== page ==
Cambodia exported 84,898.90 tonnes of corn kernels in the first half of 2022, down by 39.65 per cent year-on-year, according to the agriculture ministry, amid transport restrictions and as more growers turn to more lucrative crops.

Vietnam was by far the largest market for the kernels during the period, at 76,540 tonnes or about 90 per cent, followed by Thailand (7,500 tonnes), Taiwan (846.60 tonnes) and South Korea (12.30 tonnes), the Ministry of Agriculture, Forestry and Fisheries said in a new report.

The report noted that, by tonnage, corn kernels accounted for 1.686 per cent of all agricultural exports for the January-June period, which were 5,035,425.25 tonnes, marking an increase of 581,374.40 tonnes or 13.05 per cent from the 4,454,050 tonnes recorded in the same time last year. The first half’s agricultural exports went to 65 countries and territories.

In Cambodia, corn is typically harvested twice a year: once between late June and August, and again from late October to February of the following year.

Battambang provincial Department of Agriculture director Chhim Vachira told The Post on July 12 that the province is currently exporting about 2,000 tonnes a day, during the first corn harvest season, but noted that many growers have been turning away from the crop.

“Because cassava seems to be more marketable than corn, some farmers have resorted to growing cassava instead, which has slightly reduced the area under corn cultivation. Corn has a strong market this year [and is selling] for around 700 riel [$0.17] per kilogramme,” he said, noting that the rate was “better” year-on-year.

Vachira noted that a substantial share of corn kernel exports to Thailand are sold by local silo owners or Thai traders who buy the grain at border areas.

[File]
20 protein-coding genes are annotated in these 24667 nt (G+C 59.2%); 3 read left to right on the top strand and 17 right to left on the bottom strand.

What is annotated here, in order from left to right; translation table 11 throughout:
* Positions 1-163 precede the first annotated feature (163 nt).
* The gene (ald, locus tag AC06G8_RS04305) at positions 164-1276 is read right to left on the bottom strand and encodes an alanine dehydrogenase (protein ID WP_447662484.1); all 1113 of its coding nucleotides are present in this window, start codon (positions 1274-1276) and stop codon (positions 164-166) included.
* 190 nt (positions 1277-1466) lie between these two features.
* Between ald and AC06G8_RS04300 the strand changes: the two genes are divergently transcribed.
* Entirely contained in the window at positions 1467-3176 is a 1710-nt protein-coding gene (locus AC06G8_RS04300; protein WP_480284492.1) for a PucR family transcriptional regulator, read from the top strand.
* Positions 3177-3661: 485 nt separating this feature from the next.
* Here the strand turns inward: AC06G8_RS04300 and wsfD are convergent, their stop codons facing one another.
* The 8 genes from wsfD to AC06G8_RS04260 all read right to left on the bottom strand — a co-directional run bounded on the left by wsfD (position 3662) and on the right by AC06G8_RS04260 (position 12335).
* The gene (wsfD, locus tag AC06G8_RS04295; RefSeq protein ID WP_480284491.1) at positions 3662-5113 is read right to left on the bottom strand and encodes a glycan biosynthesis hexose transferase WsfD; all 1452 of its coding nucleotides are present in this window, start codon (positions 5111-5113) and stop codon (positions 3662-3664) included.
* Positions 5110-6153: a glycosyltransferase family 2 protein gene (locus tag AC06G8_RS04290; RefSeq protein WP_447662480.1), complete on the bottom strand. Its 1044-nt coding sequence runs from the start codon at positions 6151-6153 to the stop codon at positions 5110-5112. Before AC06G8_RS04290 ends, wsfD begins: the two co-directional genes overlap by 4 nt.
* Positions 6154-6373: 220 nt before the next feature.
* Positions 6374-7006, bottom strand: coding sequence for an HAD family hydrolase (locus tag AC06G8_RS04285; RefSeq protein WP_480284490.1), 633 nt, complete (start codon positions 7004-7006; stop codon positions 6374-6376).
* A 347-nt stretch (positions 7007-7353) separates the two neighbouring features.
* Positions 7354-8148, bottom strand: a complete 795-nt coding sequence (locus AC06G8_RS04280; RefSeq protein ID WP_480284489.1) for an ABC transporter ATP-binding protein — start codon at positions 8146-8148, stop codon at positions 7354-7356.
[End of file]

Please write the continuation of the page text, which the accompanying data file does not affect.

Heng Sithy, an official at the same department, said that the corn harvest was about 20 per cent completed, on the more than 54,000ha to be harvested this season with an average yield of four to five tonnes per hectare.

He said strict enforcement of a legal weight limit for lorries in Thailand have hindered corn exports to the neighbouring country, suggesting that on average, vehicles could viably transport 40-50 per cent more cargo than allowed. This, he claimed, “could bring down corn prices and affect farmers’ markets”.

Speaking to The Post, Tim Lang, a corn farmer in Battambang’s northwesternmost Sampov Loun district, said he had recently sold more than 40 tonnes of corn for over 600,000 riel per tonne, which had been harvested on 10ha.

“The price of corn this year is better than last year, with more than 600,000 riel per tonne being able to offset the costs of fertilisers and fuel, which are all more expensive.

“But, I’ve heard that other farmers recently could only sell for just 500,000 riel, since exporting seems a bit tough now,” he said.

Lang shared that farmers start planting the second corn crop of the year in the July-August period, which he said takes more than three months to harvest.

According to the ministry, Cambodia exported 201,589.34 tonnes of corn kernels last year – up by 3.58 per cent year-on-year – to the Vietnamese, Thai, Taiwanese, Bangladeshi and South Korean markets.